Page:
Because of the 1999 amendment, the Third Circuit abandoned its prior bright-line rule and held that willfulness "is an important equitable factor but not a prerequisite to ... an award" of profits.[12] The Third Circuit in Banjo Buddies Inc. v. Renosky adopted a six-factor framework for determining whether to disgorge an infringer's profits, which was promulgated by the U.S. Court of Appeals for the Fifth Circuit.[13]

Specifically, since the Banjo Buddies decision, the Third Circuit has been weighing the following factors in determining whether to disgorge the infringer's profits in trademark infringement litigation:

(1) whether the defendant had the intent to confuse or deceive, (2) whether sales have been diverted, (3) the adequacy of other remedies, (4) any unreasonable delay by plaintiff in asserting his rights, (5) the public interest in making the misconduct unprofitable, and (6) whether it is a case of palming off.[14]

A Closer Look at Why Banjo Buddies Did Not Lead to a Flood of Profit Awards and a Prediction about the Effect of Romag Fasteners

The Lanham Act provides two alternatives for calculating damages: (1) an award, subject to principles of equity, based on evidence of the defendant's sales and profits[15] or (2) statutory damages of between $1,000 and $2 million per counterfeit mark for each type of good or service offered for sale or distributed, as the court considers just.[16]

Despite the potential award of profits, "a bare showing of gross sales is not sufficient to fashion an equitable award without some anchor in the record to support a reasonable estimation of actual profits."[17]

Thus, a district court seeking to calculate damages under the Lanham Act on the basis of the defendant's actual profits … must ground its estimate in the record — e.g., business records, credible witness testimony, expert testimony, or industry data — in order to pass muster as a reasonable estimate and an appropriate exercise of discretion.[18]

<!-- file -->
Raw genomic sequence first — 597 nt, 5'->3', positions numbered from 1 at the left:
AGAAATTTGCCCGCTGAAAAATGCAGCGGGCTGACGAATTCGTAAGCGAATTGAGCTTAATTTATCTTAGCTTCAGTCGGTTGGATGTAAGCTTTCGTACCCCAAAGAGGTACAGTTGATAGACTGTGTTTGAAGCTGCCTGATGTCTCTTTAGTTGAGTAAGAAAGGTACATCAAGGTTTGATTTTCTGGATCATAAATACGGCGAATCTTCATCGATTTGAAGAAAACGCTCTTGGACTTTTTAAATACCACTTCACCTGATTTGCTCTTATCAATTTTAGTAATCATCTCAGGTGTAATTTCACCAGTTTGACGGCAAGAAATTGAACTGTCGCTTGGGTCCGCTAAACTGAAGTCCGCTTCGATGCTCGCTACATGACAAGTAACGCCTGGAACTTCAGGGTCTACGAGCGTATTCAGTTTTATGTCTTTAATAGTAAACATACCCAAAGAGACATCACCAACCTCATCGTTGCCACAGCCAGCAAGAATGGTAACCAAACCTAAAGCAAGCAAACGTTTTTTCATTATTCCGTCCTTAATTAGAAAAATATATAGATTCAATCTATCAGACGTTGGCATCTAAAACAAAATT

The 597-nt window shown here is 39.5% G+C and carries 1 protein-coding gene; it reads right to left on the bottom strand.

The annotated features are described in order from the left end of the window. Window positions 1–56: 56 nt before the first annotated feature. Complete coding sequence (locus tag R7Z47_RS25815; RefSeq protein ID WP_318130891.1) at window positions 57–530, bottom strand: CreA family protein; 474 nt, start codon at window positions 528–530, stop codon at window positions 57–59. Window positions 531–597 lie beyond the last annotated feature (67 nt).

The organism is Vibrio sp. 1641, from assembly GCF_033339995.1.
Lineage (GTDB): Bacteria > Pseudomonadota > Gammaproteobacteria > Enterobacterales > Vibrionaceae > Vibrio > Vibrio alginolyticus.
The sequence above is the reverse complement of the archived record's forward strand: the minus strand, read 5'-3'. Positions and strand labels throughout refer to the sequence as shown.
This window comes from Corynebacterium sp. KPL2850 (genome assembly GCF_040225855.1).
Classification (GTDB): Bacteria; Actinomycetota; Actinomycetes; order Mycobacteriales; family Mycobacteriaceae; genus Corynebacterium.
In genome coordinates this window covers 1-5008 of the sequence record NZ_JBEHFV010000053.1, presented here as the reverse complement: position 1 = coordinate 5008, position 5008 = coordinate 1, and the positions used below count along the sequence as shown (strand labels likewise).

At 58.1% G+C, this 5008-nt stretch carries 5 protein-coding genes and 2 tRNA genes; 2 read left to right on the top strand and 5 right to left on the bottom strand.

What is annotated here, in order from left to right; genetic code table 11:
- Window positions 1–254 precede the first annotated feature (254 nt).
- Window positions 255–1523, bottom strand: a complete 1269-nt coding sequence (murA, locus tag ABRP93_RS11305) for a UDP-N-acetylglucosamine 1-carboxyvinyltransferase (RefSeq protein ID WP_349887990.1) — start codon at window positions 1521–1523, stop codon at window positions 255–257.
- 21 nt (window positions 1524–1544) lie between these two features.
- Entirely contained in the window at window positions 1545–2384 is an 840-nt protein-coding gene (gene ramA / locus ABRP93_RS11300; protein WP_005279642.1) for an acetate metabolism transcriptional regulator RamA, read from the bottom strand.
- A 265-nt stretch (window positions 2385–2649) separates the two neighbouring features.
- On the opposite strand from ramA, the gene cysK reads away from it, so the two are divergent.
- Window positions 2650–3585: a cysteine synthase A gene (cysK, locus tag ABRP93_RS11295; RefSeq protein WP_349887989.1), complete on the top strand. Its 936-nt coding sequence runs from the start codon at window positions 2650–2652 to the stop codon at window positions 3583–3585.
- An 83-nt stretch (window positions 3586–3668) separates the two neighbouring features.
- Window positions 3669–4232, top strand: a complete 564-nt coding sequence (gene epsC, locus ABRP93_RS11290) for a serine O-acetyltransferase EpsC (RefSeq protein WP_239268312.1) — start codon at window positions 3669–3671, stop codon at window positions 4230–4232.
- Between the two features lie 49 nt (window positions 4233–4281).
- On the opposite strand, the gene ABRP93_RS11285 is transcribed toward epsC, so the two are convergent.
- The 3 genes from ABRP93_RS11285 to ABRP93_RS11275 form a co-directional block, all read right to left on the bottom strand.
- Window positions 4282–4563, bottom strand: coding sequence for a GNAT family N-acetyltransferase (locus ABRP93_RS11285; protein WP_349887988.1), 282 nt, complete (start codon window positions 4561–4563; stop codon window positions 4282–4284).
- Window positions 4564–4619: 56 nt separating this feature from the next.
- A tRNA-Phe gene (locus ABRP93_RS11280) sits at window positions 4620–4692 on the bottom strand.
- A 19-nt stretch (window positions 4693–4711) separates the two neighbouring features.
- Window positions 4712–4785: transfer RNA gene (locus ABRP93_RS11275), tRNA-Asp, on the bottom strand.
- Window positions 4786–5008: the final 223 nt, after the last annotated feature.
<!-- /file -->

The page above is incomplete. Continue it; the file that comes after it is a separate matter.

If a district court "lacks a sound basis for extrapolating actual profits, it abuses its discretion by resorting to guesswork," and it should turn to an award of statutory damages.[19]

Covertech Fabricating Inc. v. TVM Building Products Inc., is instructive as the Third Circuit vacated a judgment of $4 million, including ill-gained trademark infringement profits, because the district court's "record was insufficient to approximate actual damages," and there was no evidence of defendant's actual sales of infringing products.[20]

Notably, in the Third Circuit, the plaintiff bears the "burden of proving that [disgorgement] is warranted" and "showing the sales for which it seeks disgorgement occurred because of the alleged false advertising."[21] Moreover, "[w]hether to award an accounting of profits to the plaintiff is a decision that lies within the Court's discretion."[22]

Thus, principles of equity, and district courts' adherence to the same, did not lead to a flood of the award of profits to plaintiffs in trademark infringement actions in the Third Circuit since the Banjo Buddies decision.

If Banjo Buddies serves as a guide, the U.S. Supreme Court's recent ruling in Romag Fasteners, in similar fashion, is unlikely to lead to a flood of awards of profits to plaintiffs in trademark infringement actions in the Third Circuit. This is especially so given that the district courts' decisions to award profits remain subject to the equities of each case at the discretion of the court as well as to appellate review for abuse of discretion.


[1] Romag Fasteners, Inc. v. Fossil Group, Inc. , No. 18-233, 590 U.S. ___ (2020).

[2] Id.

[3] See, e.g., Covertech Fabricating, Inc. v. TVM Bldg. Prods., Inc. , 855 F.3d 163, 177 (3d Cir. 2017) (vacating a $4,054,319 award of profits in light of insufficient trial record to approximate actual damages); Callaway Golf Co. v. Slazenger , 384 F. Supp. 2d 735, 740 (D. Del. 2005) (explaining that "[i]f the court shall find that the amount of the recovery based on profits is either inadequate or excessive the court may … enter judgment for such sum as the court shall find to be just, according to the circumstances of the case." (alteration in original)) (citing 15 U.S.C. § 1117(a)); Bracco Diagnostics, Inc. v. Amersham Health, Inc. , 627 F. Supp. 2d 384, 484 (D. N.J. 2009) (determining that "[i]n weighing . . . [the] relevant factors for determining whether disgorgement is appropriate, the Court here finds an award of disgorgement inequitable.").